- The Ninth Circuit Court of Appeals affirmed a district court's dismissal of Perfect 10's lawsuit against Visa and Mastercard, saying that the plaintiff's claims presented “radical new theories of liability.” Perfect 10, a pornography site, sued the credit card companies for processing orders from companies it claimed had infringed on its intellectual property. In May the Ninth Circuit also ruled against Perfect 10 in its case against Google. In that case Perfect 10 argued that the thumb nail images of a Google search infringed on the company's copyrights.
(more after the jump)
Newsweek has a report on the US's declining position internationally in broadband deployment. Fewer homes in the US are connected than are in South Korea and Estonia, and connections here cost more and run slower: cable connections cost $40 for 4 Mbps in the US, while Japanese connections cost $30 for 50 Mbps. One of the biggest hurdles, the article says, is that we just don't have enough information on broadband deployment to make smart policy decisions. You can read our statement on data collection here.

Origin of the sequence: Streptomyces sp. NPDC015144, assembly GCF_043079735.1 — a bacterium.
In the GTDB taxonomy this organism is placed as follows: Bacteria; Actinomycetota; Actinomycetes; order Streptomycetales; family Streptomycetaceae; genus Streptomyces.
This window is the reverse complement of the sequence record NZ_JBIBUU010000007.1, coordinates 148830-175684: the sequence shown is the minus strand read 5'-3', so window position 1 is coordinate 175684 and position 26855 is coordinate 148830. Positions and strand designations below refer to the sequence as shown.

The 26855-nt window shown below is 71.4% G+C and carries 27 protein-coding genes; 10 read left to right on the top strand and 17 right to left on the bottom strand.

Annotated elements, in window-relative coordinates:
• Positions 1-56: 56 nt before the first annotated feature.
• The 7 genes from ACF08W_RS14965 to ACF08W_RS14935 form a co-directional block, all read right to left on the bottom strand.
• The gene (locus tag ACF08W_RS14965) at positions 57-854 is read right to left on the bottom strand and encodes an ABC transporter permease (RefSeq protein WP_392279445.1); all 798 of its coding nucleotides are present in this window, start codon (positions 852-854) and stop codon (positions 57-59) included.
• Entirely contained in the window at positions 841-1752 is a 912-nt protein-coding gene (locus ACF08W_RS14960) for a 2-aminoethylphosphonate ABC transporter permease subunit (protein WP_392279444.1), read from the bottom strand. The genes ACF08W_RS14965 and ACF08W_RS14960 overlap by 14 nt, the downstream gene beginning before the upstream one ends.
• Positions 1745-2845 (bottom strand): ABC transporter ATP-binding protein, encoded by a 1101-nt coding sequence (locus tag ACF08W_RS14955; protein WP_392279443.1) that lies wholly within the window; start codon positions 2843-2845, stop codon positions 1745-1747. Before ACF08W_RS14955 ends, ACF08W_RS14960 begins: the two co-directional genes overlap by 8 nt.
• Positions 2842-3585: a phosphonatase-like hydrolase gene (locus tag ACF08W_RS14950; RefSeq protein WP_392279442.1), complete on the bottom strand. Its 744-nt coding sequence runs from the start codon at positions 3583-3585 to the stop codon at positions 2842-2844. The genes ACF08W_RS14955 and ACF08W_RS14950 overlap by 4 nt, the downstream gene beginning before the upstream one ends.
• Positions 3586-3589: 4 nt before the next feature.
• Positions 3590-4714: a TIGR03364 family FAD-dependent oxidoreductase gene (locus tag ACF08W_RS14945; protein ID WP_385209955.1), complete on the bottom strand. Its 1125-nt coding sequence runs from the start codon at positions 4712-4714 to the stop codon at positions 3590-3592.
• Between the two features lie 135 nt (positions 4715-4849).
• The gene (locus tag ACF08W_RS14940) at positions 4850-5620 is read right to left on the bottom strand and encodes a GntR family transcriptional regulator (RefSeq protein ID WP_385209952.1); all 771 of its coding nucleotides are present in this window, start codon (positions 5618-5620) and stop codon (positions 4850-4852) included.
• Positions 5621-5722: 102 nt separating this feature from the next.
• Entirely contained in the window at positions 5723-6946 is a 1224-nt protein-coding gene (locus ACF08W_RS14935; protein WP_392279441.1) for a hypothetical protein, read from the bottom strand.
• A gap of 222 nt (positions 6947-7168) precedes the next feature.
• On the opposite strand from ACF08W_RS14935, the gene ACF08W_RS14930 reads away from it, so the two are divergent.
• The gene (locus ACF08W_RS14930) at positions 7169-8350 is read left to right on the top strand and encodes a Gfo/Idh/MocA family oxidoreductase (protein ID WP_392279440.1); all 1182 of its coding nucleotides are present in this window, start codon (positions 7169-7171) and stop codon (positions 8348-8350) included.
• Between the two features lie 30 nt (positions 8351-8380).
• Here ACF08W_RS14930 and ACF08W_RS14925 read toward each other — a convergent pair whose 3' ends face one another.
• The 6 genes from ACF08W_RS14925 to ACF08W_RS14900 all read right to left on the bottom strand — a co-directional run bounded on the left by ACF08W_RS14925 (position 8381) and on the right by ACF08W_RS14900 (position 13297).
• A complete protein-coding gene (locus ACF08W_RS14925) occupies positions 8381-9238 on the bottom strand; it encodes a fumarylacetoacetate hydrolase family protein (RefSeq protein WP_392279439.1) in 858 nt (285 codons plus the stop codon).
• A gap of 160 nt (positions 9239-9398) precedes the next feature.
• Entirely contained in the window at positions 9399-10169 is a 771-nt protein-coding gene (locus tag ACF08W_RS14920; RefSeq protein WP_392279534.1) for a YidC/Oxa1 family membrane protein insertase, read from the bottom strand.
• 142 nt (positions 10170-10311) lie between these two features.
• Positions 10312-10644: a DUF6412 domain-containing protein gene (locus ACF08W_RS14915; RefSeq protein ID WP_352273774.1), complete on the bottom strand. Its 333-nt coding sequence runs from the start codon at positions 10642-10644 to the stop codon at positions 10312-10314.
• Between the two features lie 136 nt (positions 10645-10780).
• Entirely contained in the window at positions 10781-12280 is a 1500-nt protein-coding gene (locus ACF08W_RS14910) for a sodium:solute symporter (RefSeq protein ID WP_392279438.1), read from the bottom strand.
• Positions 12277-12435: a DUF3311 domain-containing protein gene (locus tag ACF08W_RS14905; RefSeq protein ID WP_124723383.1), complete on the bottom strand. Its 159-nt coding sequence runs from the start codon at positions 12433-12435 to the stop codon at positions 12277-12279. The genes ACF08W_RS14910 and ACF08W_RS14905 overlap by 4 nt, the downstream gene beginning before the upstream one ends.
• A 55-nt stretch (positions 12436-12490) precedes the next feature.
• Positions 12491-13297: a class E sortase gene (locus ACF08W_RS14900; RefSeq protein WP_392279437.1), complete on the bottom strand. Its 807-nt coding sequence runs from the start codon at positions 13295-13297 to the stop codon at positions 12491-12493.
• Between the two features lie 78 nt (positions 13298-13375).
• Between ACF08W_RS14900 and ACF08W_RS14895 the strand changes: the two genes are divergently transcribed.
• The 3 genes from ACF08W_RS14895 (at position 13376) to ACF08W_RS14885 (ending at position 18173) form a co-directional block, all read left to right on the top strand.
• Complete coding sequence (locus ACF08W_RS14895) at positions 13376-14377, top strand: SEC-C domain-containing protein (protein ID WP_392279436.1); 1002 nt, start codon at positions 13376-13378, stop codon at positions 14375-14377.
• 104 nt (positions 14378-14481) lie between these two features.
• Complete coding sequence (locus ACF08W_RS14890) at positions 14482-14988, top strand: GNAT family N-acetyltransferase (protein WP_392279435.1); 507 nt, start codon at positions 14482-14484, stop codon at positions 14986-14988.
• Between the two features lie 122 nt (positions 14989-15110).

Last week the FCC waived Verizon's requirement to integrate its set top boxes by Jul 1st. This week we learned that the company won the waiver by promising to eventually convert to all-digital video distribution. Revealed in an Ex Parte filing from June 29th, Verizon's VP of federal regulatory affairs told regulators that, “if [Verizon] is granted a waiver of the integration ban for all its set-top boxes, Verizon will commit to transitioning to a strictly digital network and video service by February 17, 2009.”
If new royalty rates for net radio broadcasters do go into effect July 15th, online radio stations may be forced into 'dark payola', SF Weekly reports. Webcasters are permitted to negotiate individual deals with labels for rates lower than those set by the Copyright Royalty Board. The result: “it would be economically logical for cash-strapped Webcasters to take discounted rates to play music the labels want them to play. Instead of the labels paying the Webcasters, the Webcasters pay the labels less. Dark payola.”